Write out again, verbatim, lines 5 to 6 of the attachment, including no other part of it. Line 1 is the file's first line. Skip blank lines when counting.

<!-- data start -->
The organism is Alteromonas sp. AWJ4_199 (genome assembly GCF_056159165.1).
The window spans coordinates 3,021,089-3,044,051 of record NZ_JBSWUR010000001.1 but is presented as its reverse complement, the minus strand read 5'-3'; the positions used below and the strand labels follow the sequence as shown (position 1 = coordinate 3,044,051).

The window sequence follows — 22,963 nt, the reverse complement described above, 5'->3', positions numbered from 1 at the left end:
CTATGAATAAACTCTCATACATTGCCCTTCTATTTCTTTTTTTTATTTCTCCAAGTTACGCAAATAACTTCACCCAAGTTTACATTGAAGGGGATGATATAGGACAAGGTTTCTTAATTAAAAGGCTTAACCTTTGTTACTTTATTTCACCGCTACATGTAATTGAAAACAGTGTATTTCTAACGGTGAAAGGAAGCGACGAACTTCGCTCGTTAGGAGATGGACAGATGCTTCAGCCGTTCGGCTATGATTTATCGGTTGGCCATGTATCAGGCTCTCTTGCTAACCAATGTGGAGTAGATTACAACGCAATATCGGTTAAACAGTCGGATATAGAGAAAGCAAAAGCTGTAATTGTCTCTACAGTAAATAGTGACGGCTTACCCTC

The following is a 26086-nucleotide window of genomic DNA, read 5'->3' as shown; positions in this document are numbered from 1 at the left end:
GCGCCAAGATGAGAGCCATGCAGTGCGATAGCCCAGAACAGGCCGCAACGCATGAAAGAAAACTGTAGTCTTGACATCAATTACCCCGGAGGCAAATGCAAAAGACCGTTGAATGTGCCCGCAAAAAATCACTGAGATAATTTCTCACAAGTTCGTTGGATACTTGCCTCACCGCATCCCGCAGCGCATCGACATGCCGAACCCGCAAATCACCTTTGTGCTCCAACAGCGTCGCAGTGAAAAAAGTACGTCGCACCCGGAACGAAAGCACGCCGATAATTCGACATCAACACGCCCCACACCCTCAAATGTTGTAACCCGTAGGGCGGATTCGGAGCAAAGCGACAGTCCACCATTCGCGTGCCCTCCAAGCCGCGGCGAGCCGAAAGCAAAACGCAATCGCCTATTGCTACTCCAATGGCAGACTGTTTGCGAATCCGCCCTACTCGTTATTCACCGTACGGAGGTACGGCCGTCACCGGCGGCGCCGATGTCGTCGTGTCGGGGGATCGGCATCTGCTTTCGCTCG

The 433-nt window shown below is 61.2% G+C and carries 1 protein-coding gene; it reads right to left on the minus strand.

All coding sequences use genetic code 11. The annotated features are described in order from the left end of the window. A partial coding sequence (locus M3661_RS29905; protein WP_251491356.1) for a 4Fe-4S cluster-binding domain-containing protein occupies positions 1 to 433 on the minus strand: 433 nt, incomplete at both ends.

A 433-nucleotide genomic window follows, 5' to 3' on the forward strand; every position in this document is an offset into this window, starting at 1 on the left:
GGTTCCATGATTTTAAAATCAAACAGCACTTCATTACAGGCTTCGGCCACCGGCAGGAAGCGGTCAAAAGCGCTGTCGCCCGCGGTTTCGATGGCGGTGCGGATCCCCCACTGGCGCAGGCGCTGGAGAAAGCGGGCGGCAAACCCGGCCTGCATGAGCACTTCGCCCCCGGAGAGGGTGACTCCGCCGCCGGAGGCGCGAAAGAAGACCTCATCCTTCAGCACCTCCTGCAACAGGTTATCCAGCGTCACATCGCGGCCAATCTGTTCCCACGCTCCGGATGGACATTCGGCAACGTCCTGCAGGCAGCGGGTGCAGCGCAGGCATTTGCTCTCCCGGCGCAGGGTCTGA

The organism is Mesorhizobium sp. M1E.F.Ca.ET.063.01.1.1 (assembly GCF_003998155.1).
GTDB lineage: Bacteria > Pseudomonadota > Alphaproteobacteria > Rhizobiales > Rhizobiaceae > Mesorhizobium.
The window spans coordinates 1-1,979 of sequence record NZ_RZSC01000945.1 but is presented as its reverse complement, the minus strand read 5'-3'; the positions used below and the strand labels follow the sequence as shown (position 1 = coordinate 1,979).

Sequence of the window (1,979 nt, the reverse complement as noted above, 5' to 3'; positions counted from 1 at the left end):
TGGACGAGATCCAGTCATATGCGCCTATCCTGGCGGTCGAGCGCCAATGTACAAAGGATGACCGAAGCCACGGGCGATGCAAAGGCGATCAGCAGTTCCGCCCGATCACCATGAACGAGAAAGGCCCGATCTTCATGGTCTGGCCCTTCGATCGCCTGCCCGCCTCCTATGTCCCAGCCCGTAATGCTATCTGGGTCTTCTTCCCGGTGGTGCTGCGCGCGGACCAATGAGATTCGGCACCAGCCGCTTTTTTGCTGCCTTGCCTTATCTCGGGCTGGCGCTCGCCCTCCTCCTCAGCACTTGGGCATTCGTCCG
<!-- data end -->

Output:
The following is a 26086-nucleotide window of genomic DNA, read 5'->3' as shown; positions in this document are numbered from 1 at the left end:
GCGCCAAGATGAGAGCCATGCAGTGCGATAGCCCAGAACAGGCCGCAACGCATGAAAGAAAACTGTAGTCTTGACATCAATTACCCCGGAGGCAAATGCAAAAGACCGTTGAATGTGCCCGCAAAAAATCACTGAGATAATTTCTCACAAGTTCGTTGGATACTTGCCTCACCGCATCCCGCAGCGCATCGACATGCCGAACCCGCAAATCACCTTTGTGCTCCAACAGCGTCGCAGTGAAAAAAGTACGTCGCACCCGGAACGAAAGCACGCCGATAATTCGACATCAACACGCCCCACACCCTCAAATGTTGTAACCCGTAGGGCGGATTCGGAGCAAAGCGACAGTCCACCATTCGCGTGCCCTCCAAGCCGCGGCGAGCCGAAAGCAAAACGCAATCGCCTATTGCTACTCCAATGGCAGACTGTTTGCGAATCCGCCCTACTCGTTATTCACCGTACGGAGGTACGGCCGTCACCGGCGGCGCCGATGTCGTCGTGTCGGGGGATCGGCATCTGCTTTCGCTCG